The University of Alabama
Center for Academic Success
124 Osband

Creating a good study environment allows you to maximize you learning efficiency. When combined with effective time management, high motivation, good reading and note taking skills, and systematic test preparation, a good study environment serves as a catalyst for productive effort.

A good study environment is a highly individualized matter. What’s right for you may not be right for a friend or roommate. As much as possible, you should designate a special place to study. This place should be uncluttered and should provide few distractions to allow for maximum concentration. Needless to say, some study tasks, must be done elsewhere, but having a regular "home base" that you associate with studying helps to reinforce your self-discipline. It also provides a place where essential materials can be stored.

There are three primary considerations in creating your study environment:
     a.  Your most effective and efficient learning style
     b.  The nature of the learning task
     c.  The availability of learning resources


Learning style
In determining your learning style, pay attention to your senses. Eliminate things in your environment that interfere with your concentration, and utilize your senses to accommodate learning. Consider the following:

Hearing: What level and what kind of noise can you tolerate? Do you work best in total silence or with a low to moderate noise level? You may be able to concentrate rather well with a jack hammer right outside your window, but a leaky faucet may be intolerable! As a general rule, quieter is better, but listen and decide for yourself.
: Adequate lighting is a must, and the direction and intensity of the lighting are important factors. Poor lighting is a chief cause of eyestrain and headaches among college students, and improper lighting also leads to fatigue. Coverage of study materials should be even with no shadows or glare. Shielded full-spectrum fluorescents may cause you to be calmer, steadier, and less easily distracted. Another "sight" consideration is the level of movement in your study area. Studying near a major traffic path (whether near a hallway in the dorm or an aisle in the library ) can lead to distractions in watching the passing scenery.
Touch: Your environment should be comfortable but not too comfortable. Slight amounts of muscular tension have been found to increase efficiency and accuracy in mental work. A chair which promotes good posture is a better choice than a recliner or waterbed.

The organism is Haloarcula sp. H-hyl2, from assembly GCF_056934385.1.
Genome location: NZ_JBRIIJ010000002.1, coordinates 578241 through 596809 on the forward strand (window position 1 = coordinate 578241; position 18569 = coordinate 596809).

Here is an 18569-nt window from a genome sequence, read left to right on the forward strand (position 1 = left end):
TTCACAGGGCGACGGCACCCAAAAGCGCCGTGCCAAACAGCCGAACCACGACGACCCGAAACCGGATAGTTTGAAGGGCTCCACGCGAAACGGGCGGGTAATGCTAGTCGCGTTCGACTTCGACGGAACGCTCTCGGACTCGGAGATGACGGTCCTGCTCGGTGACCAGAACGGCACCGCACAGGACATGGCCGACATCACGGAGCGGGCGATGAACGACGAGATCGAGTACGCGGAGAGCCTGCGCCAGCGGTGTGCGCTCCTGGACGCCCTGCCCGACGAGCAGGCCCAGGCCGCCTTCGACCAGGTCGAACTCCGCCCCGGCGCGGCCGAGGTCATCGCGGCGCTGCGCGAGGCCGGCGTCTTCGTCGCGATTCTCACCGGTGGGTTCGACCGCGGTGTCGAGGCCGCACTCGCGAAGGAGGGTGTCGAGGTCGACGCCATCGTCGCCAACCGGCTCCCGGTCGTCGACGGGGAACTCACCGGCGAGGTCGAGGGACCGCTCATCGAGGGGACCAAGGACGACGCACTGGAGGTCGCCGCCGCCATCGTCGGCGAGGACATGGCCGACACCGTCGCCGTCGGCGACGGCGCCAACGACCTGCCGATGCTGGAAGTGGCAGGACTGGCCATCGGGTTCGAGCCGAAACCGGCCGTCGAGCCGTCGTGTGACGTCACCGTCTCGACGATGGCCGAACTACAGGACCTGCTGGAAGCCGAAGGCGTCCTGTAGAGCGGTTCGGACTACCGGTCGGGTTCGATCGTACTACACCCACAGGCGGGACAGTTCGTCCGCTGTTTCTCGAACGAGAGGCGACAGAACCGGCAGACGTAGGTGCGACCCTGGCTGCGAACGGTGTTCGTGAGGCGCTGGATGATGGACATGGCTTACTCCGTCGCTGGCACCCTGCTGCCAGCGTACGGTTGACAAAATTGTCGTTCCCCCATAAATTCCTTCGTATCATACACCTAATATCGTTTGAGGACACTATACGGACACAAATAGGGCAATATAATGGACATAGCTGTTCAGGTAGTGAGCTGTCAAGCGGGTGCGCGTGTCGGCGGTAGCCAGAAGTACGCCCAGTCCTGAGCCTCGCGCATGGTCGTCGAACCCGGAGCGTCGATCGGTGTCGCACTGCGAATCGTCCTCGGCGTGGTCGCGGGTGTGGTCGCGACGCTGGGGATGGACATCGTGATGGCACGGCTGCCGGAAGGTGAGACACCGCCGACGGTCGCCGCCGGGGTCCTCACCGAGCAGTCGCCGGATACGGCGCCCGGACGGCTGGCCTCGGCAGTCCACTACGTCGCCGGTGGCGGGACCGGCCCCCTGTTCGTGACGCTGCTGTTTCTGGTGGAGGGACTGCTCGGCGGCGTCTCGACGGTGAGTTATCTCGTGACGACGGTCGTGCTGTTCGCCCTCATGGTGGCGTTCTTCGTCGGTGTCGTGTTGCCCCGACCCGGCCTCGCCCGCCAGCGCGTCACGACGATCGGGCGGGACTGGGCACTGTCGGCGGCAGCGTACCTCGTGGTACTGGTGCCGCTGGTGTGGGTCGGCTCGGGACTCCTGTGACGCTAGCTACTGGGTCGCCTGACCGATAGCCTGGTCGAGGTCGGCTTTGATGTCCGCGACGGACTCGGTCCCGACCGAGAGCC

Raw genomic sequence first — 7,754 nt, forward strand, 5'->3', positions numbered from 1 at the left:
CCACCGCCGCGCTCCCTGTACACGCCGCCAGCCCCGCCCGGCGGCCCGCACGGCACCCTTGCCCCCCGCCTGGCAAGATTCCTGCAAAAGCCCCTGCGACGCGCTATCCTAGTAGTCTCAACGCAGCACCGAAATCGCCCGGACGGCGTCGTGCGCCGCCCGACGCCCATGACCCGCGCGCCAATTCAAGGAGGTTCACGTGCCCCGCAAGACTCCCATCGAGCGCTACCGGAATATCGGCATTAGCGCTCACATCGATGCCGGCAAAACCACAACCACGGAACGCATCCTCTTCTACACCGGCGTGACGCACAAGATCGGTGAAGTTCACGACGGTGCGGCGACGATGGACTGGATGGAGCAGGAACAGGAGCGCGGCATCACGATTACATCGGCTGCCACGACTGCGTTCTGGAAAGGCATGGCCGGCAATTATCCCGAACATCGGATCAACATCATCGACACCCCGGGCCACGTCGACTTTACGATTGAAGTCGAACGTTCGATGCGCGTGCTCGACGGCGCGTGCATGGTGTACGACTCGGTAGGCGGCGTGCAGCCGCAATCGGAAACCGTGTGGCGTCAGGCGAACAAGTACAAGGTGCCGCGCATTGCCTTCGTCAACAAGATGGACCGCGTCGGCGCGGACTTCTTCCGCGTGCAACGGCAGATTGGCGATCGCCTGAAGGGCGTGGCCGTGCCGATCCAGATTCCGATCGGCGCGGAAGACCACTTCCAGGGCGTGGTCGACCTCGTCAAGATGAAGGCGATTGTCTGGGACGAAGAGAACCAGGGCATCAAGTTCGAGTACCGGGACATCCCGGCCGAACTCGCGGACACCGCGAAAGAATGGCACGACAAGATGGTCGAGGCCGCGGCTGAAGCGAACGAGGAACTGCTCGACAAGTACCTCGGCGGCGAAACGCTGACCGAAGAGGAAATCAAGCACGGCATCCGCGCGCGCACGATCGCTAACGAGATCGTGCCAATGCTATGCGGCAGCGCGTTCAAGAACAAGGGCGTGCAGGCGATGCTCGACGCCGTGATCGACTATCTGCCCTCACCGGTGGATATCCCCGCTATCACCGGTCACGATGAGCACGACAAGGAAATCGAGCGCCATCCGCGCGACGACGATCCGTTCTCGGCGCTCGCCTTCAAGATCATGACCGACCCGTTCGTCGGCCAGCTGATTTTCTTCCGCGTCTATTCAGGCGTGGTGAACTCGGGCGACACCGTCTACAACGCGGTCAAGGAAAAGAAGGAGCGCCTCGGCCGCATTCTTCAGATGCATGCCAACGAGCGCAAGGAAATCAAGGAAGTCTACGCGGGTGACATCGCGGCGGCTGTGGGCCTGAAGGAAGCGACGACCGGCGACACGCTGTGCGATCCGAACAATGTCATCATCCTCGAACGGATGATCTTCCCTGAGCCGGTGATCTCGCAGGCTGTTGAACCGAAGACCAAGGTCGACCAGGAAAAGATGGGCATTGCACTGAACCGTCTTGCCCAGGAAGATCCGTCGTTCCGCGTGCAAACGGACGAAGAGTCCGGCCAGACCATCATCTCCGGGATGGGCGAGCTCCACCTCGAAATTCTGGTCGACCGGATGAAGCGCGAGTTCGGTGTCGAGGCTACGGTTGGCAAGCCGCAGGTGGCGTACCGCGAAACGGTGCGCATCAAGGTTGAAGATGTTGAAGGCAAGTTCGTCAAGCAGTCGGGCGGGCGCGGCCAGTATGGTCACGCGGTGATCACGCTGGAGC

Taste and Smell: Beware of appealing aromas (such as the smell of food coming from a nearby kitchen or exotic colognes worn by the opposite sex) in the immediate vicinity of your study environment. Such distractions, though pleasant, may interfere with concentration. A move to another area might allow for more efficient use of time.

Learning Task: The nature of the learning task sometimes dictates a particular study environment. If heavy-duty memory work is called for, you may want to study alone for awhile and then get together with someone else for a recall drill. For problem-solving, a study group may be your choice, provided the group sets some ground rules about staying on course! This usually works best when group members have done preliminary studying before the group convenes. A large uncluttered work space provides the best accommodation in preparing a project for presentation.

Learning Resources: Accumulate the necessary resources—texts, notebooks, pens, etc. before you begin to study. Plan ahead if an assignment if an assignment requires the use of a book on reserve at the library. Utilize available laboratory facilities when appropriate.

Speaking of resources, do you find yourself with a stock of junk food on hand when studying? Constant nibbling is not only bad for your waistline but also distracts you from studying. Furthermore, a "sugar fix" creates a temporary high, but sugar metabolizes rapidly and you soon "crash" and become drowsy. Try having fresh fruits and vegetables, handy, but save munching time for a study break. Reward yourself with a nutritious snack for your hard work.

A little planning helps too. If you have a class in Comer, why not take your reading list along and use the time after class to go to the reserve room of the library before returning to the dorm. You can waste a lot of time traveling back and forth.

In summary, remember that there is no one best study environment. Determine your best place by being aware of your learning style, the learning tasks, and the required learning resources. Have one regular place to study which offers minimum of distractions; and stand up to intruders, be they roommates, telephones, or pizza.